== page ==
New ownership has taken over an Oceanside-based gun component and accessories manufacturer — the target of a 2014 raid by federal agents over allegedly improper sales — aiming to attract less negative attention and concentrate on management fundamentals.
American Weapons Components Inc., formerly known as Ares Armor, became notorious for its sale of firearm parts that allow consumers to make their own unserialized guns.
Bryce Stirlen bought Ares last March, after more than a decade working in financial services, restructuring and distressed mergers and acquisitions. Stirlen, AWCs’ CEO, said he saw potential in the company that could be realized through a less antagonistic relationship with law enforcement and investment in more automated manufacturing equipment, including CNC sewing machines and computerized cutting tables.
“I saw a lot of chaos going on,” Stirlen said. “But this is an opportunity.”
An AR-15’s lower receiver is the core of the semi-automatic rifle and the part that its stock, grip and magazine attach to. Lower receivers contain a gun’s serial number and finished versions of the part are considered a firearm by the U.S. Bureau of Alcohol, Tobacco, Firearms and Explosives.
But Ares, and other parts makers, grew quickly over the past few years selling 80 percent lowers, or versions of the part that lack some final holes and a machined trigger well. Because the parts are unfinished, they’re not regulated as firearms by the ATF, and consumers can make so-called ghost guns: unserialized weapons without the need for a background check or waiting period, as long as they machine the last 20 percent themselves.
“They’re in demand and people want to have it,” said Defense Distributed CEO Cody Wilson, manufacturer of a CNC machine specifically designed to mill out receivers. “It’s similar to the reaction to encrypted emails after Edward Snowden. There’s an appetite for rifle privacy, as absurd as that sounds.”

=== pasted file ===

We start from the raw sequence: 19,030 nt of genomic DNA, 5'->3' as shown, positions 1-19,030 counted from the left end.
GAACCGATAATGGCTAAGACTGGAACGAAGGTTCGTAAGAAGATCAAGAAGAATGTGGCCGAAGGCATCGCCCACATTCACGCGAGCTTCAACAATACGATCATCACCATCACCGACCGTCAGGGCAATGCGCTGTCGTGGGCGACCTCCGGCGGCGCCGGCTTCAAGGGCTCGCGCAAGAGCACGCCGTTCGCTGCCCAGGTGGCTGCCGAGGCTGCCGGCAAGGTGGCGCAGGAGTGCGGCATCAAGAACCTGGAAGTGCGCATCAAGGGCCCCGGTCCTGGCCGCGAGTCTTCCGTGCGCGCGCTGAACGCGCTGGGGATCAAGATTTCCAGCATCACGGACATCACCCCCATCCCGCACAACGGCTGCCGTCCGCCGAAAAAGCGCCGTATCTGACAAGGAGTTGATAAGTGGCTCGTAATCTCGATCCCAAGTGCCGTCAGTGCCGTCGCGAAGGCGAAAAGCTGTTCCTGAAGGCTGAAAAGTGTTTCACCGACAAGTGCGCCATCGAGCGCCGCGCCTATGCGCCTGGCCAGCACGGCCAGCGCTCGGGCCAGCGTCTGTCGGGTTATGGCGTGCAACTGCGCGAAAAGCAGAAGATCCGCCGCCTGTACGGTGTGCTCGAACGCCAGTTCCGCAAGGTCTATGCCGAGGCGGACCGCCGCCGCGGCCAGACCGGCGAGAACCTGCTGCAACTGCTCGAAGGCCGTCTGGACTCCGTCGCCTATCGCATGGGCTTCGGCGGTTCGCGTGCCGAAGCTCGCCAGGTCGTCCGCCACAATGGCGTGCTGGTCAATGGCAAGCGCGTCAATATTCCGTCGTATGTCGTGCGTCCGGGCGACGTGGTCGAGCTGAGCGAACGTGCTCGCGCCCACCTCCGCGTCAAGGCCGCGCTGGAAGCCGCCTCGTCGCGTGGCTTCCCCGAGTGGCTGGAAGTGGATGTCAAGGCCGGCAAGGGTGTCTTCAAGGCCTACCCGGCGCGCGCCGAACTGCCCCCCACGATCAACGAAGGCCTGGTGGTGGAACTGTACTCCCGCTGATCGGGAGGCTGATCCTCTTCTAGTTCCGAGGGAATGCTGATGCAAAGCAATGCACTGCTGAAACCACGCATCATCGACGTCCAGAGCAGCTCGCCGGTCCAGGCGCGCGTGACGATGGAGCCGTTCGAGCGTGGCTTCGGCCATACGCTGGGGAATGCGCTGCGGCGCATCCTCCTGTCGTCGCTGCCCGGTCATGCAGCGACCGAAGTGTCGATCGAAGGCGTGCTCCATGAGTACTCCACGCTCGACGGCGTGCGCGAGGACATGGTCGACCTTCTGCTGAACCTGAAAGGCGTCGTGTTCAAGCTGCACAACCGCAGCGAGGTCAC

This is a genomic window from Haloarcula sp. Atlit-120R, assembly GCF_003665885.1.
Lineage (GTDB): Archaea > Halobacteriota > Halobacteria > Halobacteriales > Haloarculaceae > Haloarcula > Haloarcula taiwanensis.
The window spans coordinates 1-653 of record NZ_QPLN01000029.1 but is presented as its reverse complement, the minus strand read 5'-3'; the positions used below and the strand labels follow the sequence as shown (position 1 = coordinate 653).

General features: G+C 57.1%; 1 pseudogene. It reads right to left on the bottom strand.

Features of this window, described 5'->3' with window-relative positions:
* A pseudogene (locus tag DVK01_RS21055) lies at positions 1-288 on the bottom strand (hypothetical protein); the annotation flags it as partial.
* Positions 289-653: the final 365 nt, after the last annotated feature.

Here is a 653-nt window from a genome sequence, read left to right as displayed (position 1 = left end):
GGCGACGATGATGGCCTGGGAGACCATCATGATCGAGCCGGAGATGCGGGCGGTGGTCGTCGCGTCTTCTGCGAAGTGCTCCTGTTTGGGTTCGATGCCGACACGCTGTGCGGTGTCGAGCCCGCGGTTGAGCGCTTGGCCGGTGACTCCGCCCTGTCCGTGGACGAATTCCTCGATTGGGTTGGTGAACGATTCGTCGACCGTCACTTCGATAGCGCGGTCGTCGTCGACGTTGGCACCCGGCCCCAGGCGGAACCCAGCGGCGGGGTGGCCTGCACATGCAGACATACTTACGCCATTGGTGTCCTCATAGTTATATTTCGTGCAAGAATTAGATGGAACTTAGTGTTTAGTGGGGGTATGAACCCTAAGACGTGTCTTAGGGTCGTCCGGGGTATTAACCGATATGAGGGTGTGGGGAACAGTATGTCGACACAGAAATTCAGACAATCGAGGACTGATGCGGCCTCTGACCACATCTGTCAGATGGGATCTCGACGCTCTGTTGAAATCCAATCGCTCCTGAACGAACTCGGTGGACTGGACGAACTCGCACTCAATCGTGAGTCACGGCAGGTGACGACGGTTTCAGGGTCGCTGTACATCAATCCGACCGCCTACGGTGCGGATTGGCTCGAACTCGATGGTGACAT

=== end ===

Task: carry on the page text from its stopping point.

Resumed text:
Former Marine Dimitri Karras founded Ares in 2010 and started making nylon tactical gear, including load-bearing vests and backpacks. He also designed 80 percent lowers that another company manufactured for him, and sold other manufacturers’ lowers as well.
Karras said he was motivated by a distrust of government and a concern that politicians may try to ban homemade guns using 80 percent lowers.
In March 2014, ATF agents seized 6,000 unfinished receivers made by manufacturer EP Armory but sold through Ares, along with Ares’ customer list, claiming the receivers were made in such a way that they were technically firearms. Karras filed two lawsuits over the raid, arguing the raid was an overreach, but so far his claims have been dismissed.
Karras put the Obama’s Blaster on sale six months later, which he called a joke that was not meant to imply any violence toward the president, though even U.S. Rep. Duncan D. Hunter, who was critical of the ATF raid, said the product was in poor taste.
In the Wake of Departure
Stirlen bought the assets of Lycurgan Inc., Ares’ corporate name, last March, attracted by Ares’ intellectual property and its dominant position in the 80 percent lower market. He later had a falling out with Karras, who left the company; their dispute remains unresolved. Stirlen said Ares previously posted annual revenue of $10 million to $15 million, but saw sales falter in August in the wake of Karras’ public departure. Stirlen maintains the company can rebound by expanding into other aspects of gun manufacturing and avoiding actions that might antagonize the ATF, including distancing himself from Karras’ lawsuits. Stirlen added one could disagree with gun regulations without demonizing individual ATF agents.
“They’re human beings,” Stirlen said. “(Their jobs) don’t mean they’re evil.”
Since Karras left, Stirlen changed Ares’ name and partnered with Maddox Defense CEO Jason Maddox, who makes medical backpack systems and other kits for Special Forces. Maddox had already worked with Ares when he needed more sewing capacity and eventually showed Stirlen how he could sell AWCs’ nylon products to the government.
The pair formed Arizona-based Industry Armament in December, which will be a federally licensed firearms manufacturer. Opposed to AWCs’ components and unfinished receivers, Industry will make completed AR-15 rifles and specialized nylon gear for military and local law enforcement agencies. AWC will continue to design parts and more consumer-focused gear, though AWC employees in San Diego will make all the nylon products for both companies.
American Weapons Components Inc.
CEO: Bryce Stirlen
Revenue: $10 million-$15 million
No. of local employees: 40
Year founded: 2010
Company description: Manufacturer of nylon tactical gear, holsters and firearm parts, including some that allow customers to make their own unserialized semi-automatic rifle.